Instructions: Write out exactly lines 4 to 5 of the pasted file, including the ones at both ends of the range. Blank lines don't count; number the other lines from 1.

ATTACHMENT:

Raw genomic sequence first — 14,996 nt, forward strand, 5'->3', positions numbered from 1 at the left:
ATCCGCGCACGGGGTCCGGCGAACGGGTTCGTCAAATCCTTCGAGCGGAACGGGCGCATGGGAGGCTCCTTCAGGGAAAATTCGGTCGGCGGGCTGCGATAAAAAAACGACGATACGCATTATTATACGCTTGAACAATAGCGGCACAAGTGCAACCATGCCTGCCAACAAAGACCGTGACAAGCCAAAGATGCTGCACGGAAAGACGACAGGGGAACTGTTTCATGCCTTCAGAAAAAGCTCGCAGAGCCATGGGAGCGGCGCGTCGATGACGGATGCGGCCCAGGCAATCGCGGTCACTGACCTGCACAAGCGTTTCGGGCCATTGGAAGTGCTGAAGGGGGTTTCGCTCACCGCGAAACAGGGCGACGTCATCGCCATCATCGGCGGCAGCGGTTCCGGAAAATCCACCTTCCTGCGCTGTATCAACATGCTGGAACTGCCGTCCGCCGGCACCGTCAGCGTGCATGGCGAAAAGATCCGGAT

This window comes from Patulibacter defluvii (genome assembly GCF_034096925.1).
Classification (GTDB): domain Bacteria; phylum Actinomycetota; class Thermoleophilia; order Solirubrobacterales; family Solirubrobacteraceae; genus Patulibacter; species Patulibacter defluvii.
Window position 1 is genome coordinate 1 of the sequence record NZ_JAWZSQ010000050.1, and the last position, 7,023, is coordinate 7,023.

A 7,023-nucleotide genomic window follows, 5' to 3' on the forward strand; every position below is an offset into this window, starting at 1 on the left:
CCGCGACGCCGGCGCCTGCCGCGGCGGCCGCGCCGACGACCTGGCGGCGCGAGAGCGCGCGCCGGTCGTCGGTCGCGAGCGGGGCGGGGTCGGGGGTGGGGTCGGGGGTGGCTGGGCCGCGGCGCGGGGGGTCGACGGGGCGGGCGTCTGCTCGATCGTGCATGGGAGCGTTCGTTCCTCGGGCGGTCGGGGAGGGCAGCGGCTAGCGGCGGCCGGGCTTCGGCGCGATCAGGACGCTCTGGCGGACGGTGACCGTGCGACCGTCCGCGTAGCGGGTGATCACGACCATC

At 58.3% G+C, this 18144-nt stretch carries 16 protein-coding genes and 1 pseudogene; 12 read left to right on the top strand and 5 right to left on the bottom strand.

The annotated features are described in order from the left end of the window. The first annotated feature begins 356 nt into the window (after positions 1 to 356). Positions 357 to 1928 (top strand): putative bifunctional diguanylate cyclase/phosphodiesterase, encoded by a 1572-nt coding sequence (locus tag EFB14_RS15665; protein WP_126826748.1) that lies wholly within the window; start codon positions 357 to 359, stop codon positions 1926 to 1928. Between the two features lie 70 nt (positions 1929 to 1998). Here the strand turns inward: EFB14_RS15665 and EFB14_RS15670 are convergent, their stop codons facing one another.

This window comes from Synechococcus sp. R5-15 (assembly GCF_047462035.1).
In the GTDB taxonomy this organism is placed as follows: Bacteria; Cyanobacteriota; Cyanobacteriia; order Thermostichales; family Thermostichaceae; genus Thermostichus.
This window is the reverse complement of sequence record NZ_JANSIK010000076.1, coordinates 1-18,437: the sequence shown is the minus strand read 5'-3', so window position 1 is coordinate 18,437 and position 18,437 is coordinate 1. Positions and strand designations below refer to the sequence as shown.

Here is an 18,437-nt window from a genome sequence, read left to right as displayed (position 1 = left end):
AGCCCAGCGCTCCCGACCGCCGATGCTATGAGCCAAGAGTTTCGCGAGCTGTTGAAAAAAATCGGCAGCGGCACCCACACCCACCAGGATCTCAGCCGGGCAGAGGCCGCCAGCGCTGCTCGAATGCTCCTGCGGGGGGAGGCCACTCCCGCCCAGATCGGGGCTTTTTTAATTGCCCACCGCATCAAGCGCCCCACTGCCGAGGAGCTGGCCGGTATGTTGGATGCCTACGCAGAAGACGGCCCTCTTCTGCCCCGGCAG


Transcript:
Classification (GTDB): domain Bacteria; phylum Actinomycetota; class Thermoleophilia; order Solirubrobacterales; family Solirubrobacteraceae; genus Patulibacter; species Patulibacter defluvii.
Window position 1 is genome coordinate 1 of the sequence record NZ_JAWZSQ010000050.1, and the last position, 7,023, is coordinate 7,023.